Original Research - Special Collection: Impact of Reformed Theology

The impact of Reformed theology on church unity and reconciliation in the Reformed Churches in South Africa since the first general synod, 2009

Chaka C. Mathundela
In die Skriflig/In Luce Verbi | Vol 54, No 2 | a2570 | DOI: https://doi.org/10.4102/ids.v54i2.2570 | © 2020 Chaka C. Mathundela | This work is licensed under CC Attribution 4.0
Submitted: 27 November 2019 | Published: 05 August 2020

About the author(s)

Chaka C. Mathundela, The Unit for Reformational Theology and the Development of the South African Society, North-West University, Potchefstroom, South Africa


The Gereformeerde Kerke in Suid-Afrika (Reformed Churches in South Africa [RCSA]) held its first annual historic general synod on 04 January 2009 in Potchefstroom. This was the synod that would last for 10 days. Someone who knows the history of the church would say that it was like the synod of Dort (1618–1619). Everyone was looking forward to it; yet, others approached the synod with great doubts in their hearts. Indeed, this synod reflected a true South Africa (black and white people coming together in the synod). In 2019, it marked 10 years since that momentous synod. This article intends to indicate the impact of Reformed theology on the RCSA over these 10 years. It addresses the question of how the local churches are doing after one classis, one regional synod and one general synod as far as unity and reconciliation is concerned. The question regarding the unity and reconciliation process involves converging changes of black and white churches. It is in the heart of Reformed theology where we find the confession: ‘I believe in the communion of saints’. This communion of saints speaks about the unity and reconciliation of believers, united and reconciled with God and fellow neighbours!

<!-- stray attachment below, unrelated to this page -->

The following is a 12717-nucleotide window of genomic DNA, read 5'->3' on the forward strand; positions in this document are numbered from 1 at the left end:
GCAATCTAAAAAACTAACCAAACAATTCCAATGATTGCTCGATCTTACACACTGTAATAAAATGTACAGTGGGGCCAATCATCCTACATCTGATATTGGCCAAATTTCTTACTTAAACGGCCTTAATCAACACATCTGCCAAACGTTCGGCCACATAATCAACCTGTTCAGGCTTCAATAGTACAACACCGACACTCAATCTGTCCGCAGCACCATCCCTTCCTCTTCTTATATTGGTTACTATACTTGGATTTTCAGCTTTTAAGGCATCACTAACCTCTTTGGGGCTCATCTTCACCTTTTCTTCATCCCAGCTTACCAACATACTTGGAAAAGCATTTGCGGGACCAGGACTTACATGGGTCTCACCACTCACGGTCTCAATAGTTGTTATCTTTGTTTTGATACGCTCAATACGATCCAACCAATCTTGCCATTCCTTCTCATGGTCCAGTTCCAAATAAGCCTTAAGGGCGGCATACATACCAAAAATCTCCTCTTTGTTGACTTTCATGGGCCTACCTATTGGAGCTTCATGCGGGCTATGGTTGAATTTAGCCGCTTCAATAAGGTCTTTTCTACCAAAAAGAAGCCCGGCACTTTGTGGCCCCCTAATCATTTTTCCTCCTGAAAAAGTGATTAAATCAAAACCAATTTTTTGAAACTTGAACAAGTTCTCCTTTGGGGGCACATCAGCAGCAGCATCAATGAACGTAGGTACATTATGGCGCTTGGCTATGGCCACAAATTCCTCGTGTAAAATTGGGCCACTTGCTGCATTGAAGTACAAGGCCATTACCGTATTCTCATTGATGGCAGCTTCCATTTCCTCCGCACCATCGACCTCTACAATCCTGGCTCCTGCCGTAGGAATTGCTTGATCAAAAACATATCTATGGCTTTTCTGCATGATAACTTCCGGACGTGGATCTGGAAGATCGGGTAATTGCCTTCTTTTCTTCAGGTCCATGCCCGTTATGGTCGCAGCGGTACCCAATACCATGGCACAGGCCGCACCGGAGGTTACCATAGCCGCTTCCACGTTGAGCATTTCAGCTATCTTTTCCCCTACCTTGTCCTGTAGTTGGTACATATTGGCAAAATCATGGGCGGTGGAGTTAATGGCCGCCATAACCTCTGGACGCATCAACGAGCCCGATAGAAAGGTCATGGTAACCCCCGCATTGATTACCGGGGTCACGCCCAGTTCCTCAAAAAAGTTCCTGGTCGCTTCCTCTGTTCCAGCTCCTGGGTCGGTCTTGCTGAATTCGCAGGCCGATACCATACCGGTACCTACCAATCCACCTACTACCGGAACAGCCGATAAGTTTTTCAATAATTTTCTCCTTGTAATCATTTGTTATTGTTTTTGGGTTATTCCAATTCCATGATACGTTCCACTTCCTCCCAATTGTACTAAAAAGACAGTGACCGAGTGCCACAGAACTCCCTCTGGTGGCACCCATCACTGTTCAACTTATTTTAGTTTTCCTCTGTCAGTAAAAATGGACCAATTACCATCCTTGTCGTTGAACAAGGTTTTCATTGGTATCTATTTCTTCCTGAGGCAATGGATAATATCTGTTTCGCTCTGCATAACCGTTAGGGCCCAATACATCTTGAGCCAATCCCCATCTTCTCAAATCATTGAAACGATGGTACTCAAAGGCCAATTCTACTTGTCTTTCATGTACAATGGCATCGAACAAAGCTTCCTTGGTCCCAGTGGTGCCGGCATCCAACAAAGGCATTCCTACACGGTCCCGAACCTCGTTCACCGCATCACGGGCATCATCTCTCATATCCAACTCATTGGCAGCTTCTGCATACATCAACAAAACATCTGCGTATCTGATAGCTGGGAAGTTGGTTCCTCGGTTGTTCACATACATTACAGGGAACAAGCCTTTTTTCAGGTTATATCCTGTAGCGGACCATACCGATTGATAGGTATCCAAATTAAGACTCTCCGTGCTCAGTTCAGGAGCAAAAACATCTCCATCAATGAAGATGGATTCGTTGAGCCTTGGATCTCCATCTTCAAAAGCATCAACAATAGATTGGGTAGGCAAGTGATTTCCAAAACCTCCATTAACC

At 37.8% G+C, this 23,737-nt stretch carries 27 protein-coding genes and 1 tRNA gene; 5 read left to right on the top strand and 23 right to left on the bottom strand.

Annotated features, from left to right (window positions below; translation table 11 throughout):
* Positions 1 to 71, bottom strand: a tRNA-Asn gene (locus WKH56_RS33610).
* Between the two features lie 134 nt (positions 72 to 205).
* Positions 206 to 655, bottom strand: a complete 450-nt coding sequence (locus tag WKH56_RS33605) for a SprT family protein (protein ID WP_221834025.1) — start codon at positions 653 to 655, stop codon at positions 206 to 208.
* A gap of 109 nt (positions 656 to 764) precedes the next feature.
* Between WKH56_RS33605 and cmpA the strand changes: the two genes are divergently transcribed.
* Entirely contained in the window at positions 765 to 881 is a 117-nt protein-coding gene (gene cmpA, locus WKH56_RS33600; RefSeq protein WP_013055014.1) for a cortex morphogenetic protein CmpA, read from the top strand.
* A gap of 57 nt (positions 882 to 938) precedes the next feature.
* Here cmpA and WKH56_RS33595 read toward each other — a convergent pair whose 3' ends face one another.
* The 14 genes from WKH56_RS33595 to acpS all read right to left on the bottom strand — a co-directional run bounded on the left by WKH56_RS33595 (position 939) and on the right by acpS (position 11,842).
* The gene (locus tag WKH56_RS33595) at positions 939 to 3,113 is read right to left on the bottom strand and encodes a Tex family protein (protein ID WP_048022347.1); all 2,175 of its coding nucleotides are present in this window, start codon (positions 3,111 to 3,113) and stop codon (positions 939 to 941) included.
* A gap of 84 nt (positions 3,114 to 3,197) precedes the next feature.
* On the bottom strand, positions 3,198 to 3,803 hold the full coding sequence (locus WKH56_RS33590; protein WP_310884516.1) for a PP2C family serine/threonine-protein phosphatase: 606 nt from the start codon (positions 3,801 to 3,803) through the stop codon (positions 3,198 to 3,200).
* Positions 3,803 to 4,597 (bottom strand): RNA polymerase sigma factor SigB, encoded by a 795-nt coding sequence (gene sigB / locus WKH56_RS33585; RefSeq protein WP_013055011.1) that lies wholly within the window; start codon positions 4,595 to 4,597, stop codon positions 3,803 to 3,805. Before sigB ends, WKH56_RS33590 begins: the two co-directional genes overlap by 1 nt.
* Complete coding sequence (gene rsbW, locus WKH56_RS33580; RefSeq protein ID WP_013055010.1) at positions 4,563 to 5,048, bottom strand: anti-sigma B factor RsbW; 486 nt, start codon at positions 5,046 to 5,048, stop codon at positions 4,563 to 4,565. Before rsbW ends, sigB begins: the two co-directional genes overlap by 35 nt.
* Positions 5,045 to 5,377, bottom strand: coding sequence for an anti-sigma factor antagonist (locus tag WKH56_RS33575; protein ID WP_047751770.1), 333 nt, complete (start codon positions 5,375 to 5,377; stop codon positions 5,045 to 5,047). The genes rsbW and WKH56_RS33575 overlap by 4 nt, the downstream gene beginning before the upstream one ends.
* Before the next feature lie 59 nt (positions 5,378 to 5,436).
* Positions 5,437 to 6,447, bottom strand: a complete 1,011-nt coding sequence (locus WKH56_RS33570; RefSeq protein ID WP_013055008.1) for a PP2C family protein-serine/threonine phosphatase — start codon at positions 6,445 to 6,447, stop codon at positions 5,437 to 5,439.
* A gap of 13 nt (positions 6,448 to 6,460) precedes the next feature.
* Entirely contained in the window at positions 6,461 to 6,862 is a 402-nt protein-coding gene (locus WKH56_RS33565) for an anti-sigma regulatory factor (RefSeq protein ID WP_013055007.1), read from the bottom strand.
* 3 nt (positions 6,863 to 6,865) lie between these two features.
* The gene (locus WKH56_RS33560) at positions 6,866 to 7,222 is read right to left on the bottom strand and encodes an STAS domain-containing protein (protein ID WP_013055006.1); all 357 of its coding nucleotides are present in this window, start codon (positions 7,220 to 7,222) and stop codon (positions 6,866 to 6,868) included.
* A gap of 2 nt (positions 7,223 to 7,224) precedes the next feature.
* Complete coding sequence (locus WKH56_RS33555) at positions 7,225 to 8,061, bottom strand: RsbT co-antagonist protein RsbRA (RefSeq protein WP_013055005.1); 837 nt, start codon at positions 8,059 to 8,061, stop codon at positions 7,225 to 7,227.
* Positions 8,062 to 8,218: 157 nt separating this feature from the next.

Reformed theology; Unity; Reconciliation; RCSA synod 2009; Sustentation fund; Language questions; Caring of retired ministers; Pension fund; Thuso fund


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